• It is a place of human development. God created mankind to subdue the earth, and in the eternal city we read of people bringing the glory of a renewed humanity into it and serving God there.
  • It is a place to meet God. He brings people from all backgrounds and ways of life into cities to meet him. A study of the book of Acts shows the plan for urban ministry. Most of the people who were Christians in the time of the early church lived in the cities of the Roman Empire. In 1900 the world’s five largest cities at that time (London, New York, Paris, Berlin, and Chicago), were in the western world and centers of evangelistic activity. But in the twentieth century Christians left or lost the city, and the rest as they say is history.

However, a city can be a place of great wickedness, as was the case in Nineveh. The passage of time has removed the chief city of the Assyrian Empire from our vocabulary of terror. If you can think of the centers of genocide in the twentieth century and terrorists in the twenty-first century, you will have some feeling of the revulsion that the typical Jew in Jonah’s time had for Nineveh. As Tim Chester points out, “There is a flipside to the potential of the city. Human rejection of God spoils cities.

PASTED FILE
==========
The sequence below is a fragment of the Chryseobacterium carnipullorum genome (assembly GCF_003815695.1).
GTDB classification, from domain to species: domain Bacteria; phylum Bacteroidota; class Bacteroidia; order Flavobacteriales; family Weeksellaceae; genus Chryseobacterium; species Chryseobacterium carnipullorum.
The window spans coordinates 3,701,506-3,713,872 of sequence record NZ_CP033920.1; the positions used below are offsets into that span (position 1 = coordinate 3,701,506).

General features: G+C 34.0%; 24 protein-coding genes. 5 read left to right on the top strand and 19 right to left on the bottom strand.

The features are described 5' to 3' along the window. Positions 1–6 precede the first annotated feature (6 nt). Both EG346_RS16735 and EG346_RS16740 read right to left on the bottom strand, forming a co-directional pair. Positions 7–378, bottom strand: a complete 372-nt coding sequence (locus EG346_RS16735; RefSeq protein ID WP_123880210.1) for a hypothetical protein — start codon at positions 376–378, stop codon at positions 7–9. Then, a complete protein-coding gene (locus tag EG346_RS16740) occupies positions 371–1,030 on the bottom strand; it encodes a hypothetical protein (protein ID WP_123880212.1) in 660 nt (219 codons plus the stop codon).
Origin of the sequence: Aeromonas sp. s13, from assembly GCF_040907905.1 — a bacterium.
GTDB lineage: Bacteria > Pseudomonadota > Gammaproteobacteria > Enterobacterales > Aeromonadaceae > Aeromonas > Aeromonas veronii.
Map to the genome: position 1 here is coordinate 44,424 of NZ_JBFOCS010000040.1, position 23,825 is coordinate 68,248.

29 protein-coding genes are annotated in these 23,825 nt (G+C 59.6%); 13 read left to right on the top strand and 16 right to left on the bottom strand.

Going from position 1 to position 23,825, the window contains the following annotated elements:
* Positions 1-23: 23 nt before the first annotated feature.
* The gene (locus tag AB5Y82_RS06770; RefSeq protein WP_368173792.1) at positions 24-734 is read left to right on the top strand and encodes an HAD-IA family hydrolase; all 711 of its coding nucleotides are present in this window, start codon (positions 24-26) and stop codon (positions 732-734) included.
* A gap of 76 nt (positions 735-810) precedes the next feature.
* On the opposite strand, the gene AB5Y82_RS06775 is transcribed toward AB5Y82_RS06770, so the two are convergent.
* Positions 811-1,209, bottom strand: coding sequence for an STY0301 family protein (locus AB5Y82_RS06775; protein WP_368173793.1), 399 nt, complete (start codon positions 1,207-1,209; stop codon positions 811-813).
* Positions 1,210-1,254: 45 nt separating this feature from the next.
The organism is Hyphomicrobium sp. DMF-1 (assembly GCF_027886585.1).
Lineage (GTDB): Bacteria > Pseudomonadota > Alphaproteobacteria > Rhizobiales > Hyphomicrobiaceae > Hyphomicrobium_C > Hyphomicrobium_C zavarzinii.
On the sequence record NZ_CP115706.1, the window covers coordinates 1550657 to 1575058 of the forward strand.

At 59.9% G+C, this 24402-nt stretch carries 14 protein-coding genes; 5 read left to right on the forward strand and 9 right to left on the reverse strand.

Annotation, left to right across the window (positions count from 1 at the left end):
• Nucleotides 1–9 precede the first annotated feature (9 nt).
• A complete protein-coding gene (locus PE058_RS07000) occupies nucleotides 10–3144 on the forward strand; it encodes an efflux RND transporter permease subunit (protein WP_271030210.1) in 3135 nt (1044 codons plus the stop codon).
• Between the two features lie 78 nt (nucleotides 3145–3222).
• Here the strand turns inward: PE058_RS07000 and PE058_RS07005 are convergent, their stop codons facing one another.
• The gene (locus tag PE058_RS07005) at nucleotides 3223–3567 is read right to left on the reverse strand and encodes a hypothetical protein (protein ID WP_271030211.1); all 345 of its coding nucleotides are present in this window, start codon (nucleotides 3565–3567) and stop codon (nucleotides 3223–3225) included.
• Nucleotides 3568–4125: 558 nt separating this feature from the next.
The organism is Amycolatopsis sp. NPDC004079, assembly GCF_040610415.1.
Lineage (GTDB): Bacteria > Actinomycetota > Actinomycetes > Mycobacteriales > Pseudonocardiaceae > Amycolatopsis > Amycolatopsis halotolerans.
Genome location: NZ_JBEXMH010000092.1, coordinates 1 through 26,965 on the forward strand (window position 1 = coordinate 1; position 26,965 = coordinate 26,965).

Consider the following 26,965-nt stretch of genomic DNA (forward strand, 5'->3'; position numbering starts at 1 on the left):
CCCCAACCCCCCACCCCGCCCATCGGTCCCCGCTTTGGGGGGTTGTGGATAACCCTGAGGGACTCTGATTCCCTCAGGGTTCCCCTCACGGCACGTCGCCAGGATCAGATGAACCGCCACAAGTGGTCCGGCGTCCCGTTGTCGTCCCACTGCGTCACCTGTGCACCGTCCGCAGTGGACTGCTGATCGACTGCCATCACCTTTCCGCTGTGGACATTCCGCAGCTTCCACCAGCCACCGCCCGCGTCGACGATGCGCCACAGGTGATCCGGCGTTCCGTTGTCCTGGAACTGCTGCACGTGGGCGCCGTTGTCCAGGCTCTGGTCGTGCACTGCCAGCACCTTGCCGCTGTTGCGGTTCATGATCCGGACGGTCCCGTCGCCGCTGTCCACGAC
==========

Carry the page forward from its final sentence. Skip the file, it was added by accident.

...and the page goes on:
• A place of refuge becomes a place of escape from social constraints and escape from God
  • A place of influence becomes an influence for evil
  • A place of opportunity becomes a place of exhaustion and pressure as we all try to make it or hold on to what we have”

When I moved to my present area over twenty-two years ago, the suburb I then lived in was on the very edge of the metro area. Now, it is well beyond it. My present suburb is gradually becoming more urbanized, like it or not. The city is coming your way, too! Therefore, we must grow in our understanding of the benefits and problems of living in a city. We should run toward, not from, the new opportunities that cities present followers of Jesus Christ.